A real step motor has losses that modify the ideal speed-torque curve. The most important effect is the contribution of detent torque. Detent torque is usually specified in the motor datasheet. It is always a loss when the motor is turning and the power consumed to overcome it is proportional to speed. In other words, the faster the motor turns the greater the detent torque contributes power loss at the motor’s output shaft. This power loss is proportional to speed and must be subtracted from the ideal, flat output power curve past the corner speed. This now constitutes a practical speed-torque curve.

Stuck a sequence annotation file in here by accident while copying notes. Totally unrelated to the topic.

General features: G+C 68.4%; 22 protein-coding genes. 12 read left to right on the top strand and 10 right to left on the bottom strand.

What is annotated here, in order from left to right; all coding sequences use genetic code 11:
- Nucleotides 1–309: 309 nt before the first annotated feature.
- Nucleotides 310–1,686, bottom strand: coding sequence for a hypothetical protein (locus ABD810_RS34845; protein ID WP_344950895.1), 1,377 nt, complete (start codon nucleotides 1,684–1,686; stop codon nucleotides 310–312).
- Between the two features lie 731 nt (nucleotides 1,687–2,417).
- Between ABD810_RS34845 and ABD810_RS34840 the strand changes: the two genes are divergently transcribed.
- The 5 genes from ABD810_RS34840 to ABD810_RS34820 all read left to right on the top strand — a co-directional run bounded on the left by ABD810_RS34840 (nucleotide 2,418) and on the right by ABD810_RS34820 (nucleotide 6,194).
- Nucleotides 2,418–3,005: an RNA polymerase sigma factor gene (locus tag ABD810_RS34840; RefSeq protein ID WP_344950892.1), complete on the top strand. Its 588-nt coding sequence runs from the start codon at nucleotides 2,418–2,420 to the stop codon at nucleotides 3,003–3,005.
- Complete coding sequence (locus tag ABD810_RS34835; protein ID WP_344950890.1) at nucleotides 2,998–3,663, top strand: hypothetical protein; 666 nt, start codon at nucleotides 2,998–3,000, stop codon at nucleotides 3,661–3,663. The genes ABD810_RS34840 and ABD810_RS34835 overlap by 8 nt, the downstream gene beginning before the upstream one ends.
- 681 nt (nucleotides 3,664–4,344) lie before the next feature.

Electrically, a real motor differs from an ideal one primarily by having a non-zero winding resistance. Also, the iron in the motor is subject to magnetic saturation, as well as having eddy current and hysteresis losses. Magnetic saturation sets a limit on current to torque proportionally while eddy current and hysteresis (iron losses) along with winding resistance (copper losses) cause motor heating.
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